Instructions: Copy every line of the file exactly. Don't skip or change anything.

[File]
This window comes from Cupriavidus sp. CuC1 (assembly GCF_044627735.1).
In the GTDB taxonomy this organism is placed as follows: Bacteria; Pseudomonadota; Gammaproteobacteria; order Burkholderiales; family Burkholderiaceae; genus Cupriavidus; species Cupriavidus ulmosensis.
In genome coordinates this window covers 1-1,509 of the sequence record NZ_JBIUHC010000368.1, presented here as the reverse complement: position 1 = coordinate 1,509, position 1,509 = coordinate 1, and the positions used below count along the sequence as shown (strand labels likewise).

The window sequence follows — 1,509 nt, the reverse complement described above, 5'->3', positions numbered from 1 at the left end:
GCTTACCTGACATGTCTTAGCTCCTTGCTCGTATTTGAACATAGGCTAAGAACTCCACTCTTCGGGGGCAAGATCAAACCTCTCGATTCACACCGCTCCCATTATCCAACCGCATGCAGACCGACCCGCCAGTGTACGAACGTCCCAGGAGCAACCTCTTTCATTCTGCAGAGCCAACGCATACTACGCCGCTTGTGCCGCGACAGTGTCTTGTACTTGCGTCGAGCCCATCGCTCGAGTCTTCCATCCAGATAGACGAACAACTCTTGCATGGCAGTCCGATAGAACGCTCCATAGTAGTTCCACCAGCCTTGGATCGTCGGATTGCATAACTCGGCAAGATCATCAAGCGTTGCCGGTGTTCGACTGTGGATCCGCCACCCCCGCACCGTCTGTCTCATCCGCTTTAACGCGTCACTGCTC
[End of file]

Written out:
This window comes from Cupriavidus sp. CuC1 (assembly GCF_044627735.1).
In the GTDB taxonomy this organism is placed as follows: Bacteria; Pseudomonadota; Gammaproteobacteria; order Burkholderiales; family Burkholderiaceae; genus Cupriavidus; species Cupriavidus ulmosensis.
In genome coordinates this window covers 1-1,509 of the sequence record NZ_JBIUHC010000368.1, presented here as the reverse complement: position 1 = coordinate 1,509, position 1,509 = coordinate 1, and the positions used below count along the sequence as shown (strand labels likewise).

The window sequence follows — 1,509 nt, the reverse complement described above, 5'->3', positions numbered from 1 at the left end:
GCTTACCTGACATGTCTTAGCTCCTTGCTCGTATTTGAACATAGGCTAAGAACTCCACTCTTCGGGGGCAAGATCAAACCTCTCGATTCACACCGCTCCCATTATCCAACCGCATGCAGACCGACCCGCCAGTGTACGAACGTCCCAGGAGCAACCTCTTTCATTCTGCAGAGCCAACGCATACTACGCCGCTTGTGCCGCGACAGTGTCTTGTACTTGCGTCGAGCCCATCGCTCGAGTCTTCCATCCAGATAGACGAACAACTCTTGCATGGCAGTCCGATAGAACGCTCCATAGTAGTTCCACCAGCCTTGGATCGTCGGATTGCATAACTCGGCAAGATCATCAAGCGTTGCCGGTGTTCGACTGTGGATCCGCCACCCCCGCACCGTCTGTCTCATCCGCTTTAACGCGTCACTGCTC